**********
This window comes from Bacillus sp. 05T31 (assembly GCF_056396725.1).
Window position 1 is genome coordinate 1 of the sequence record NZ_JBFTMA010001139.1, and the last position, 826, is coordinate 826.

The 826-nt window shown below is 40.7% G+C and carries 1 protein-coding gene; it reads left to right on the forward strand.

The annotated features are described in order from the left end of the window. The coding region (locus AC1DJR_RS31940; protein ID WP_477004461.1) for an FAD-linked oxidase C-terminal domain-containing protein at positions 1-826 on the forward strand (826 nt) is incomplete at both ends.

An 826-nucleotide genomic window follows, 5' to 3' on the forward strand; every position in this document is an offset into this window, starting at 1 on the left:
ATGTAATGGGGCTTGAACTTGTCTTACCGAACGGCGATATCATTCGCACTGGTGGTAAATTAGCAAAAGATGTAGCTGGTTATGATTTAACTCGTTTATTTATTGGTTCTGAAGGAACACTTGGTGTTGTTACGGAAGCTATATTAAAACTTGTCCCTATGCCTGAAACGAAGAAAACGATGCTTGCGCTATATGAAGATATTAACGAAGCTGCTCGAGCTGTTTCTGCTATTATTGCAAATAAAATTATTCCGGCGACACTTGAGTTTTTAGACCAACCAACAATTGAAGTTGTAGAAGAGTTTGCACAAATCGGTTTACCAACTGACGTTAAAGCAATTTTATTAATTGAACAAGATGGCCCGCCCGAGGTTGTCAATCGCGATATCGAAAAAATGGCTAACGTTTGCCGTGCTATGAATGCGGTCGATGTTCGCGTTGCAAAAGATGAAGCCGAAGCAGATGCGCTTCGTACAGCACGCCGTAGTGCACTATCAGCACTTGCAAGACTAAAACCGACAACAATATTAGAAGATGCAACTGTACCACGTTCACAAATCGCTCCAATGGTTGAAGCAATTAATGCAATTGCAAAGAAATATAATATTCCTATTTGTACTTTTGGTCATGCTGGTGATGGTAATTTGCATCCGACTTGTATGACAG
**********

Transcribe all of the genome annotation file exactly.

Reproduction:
This window comes from Bacillus sp. 05T31 (assembly GCF_056396725.1).
Window position 1 is genome coordinate 1 of the sequence record NZ_JBFTMA010001139.1, and the last position, 826, is coordinate 826.

The 826-nt window shown below is 40.7% G+C and carries 1 protein-coding gene; it reads left to right on the forward strand.

The annotated features are described in order from the left end of the window. The coding region (locus AC1DJR_RS31940; protein ID WP_477004461.1) for an FAD-linked oxidase C-terminal domain-containing protein at positions 1-826 on the forward strand (826 nt) is incomplete at both ends.

An 826-nucleotide genomic window follows, 5' to 3' on the forward strand; every position in this document is an offset into this window, starting at 1 on the left:
ATGTAATGGGGCTTGAACTTGTCTTACCGAACGGCGATATCATTCGCACTGGTGGTAAATTAGCAAAAGATGTAGCTGGTTATGATTTAACTCGTTTATTTATTGGTTCTGAAGGAACACTTGGTGTTGTTACGGAAGCTATATTAAAACTTGTCCCTATGCCTGAAACGAAGAAAACGATGCTTGCGCTATATGAAGATATTAACGAAGCTGCTCGAGCTGTTTCTGCTATTATTGCAAATAAAATTATTCCGGCGACACTTGAGTTTTTAGACCAACCAACAATTGAAGTTGTAGAAGAGTTTGCACAAATCGGTTTACCAACTGACGTTAAAGCAATTTTATTAATTGAACAAGATGGCCCGCCCGAGGTTGTCAATCGCGATATCGAAAAAATGGCTAACGTTTGCCGTGCTATGAATGCGGTCGATGTTCGCGTTGCAAAAGATGAAGCCGAAGCAGATGCGCTTCGTACAGCACGCCGTAGTGCACTATCAGCACTTGCAAGACTAAAACCGACAACAATATTAGAAGATGCAACTGTACCACGTTCACAAATCGCTCCAATGGTTGAAGCAATTAATGCAATTGCAAAGAAATATAATATTCCTATTTGTACTTTTGGTCATGCTGGTGATGGTAATTTGCATCCGACTTGTATGACAG